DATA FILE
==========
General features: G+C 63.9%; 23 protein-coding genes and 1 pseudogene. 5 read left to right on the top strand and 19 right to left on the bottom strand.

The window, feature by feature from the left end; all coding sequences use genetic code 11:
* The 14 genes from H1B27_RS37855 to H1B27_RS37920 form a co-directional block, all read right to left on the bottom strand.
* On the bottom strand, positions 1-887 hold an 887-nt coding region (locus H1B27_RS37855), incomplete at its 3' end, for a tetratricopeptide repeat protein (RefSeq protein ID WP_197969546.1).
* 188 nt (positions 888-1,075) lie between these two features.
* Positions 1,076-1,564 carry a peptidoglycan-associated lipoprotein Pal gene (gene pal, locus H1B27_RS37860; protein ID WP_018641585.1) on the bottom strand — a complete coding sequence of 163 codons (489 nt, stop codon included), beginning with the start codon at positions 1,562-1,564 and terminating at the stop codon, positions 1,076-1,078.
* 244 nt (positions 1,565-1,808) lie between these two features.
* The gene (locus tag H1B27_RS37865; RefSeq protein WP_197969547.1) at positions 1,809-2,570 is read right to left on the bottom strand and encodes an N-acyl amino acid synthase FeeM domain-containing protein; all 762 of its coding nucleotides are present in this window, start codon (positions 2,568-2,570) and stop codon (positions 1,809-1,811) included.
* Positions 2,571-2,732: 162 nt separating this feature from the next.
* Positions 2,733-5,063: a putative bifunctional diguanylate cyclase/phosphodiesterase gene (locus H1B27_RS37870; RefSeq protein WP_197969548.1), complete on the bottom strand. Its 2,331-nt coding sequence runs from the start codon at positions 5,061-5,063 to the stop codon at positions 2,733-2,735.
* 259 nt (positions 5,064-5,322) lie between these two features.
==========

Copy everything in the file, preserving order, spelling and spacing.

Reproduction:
General features: G+C 63.9%; 23 protein-coding genes and 1 pseudogene. 5 read left to right on the top strand and 19 right to left on the bottom strand.

The window, feature by feature from the left end; all coding sequences use genetic code 11:
* The 14 genes from H1B27_RS37855 to H1B27_RS37920 form a co-directional block, all read right to left on the bottom strand.
* On the bottom strand, positions 1-887 hold an 887-nt coding region (locus H1B27_RS37855), incomplete at its 3' end, for a tetratricopeptide repeat protein (RefSeq protein ID WP_197969546.1).
* 188 nt (positions 888-1,075) lie between these two features.
* Positions 1,076-1,564 carry a peptidoglycan-associated lipoprotein Pal gene (gene pal, locus H1B27_RS37860; protein ID WP_018641585.1) on the bottom strand — a complete coding sequence of 163 codons (489 nt, stop codon included), beginning with the start codon at positions 1,562-1,564 and terminating at the stop codon, positions 1,076-1,078.
* 244 nt (positions 1,565-1,808) lie between these two features.
* The gene (locus tag H1B27_RS37865; RefSeq protein WP_197969547.1) at positions 1,809-2,570 is read right to left on the bottom strand and encodes an N-acyl amino acid synthase FeeM domain-containing protein; all 762 of its coding nucleotides are present in this window, start codon (positions 2,568-2,570) and stop codon (positions 1,809-1,811) included.
* Positions 2,571-2,732: 162 nt separating this feature from the next.
* Positions 2,733-5,063: a putative bifunctional diguanylate cyclase/phosphodiesterase gene (locus H1B27_RS37870; RefSeq protein WP_197969548.1), complete on the bottom strand. Its 2,331-nt coding sequence runs from the start codon at positions 5,061-5,063 to the stop codon at positions 2,733-2,735.
* 259 nt (positions 5,064-5,322) lie between these two features.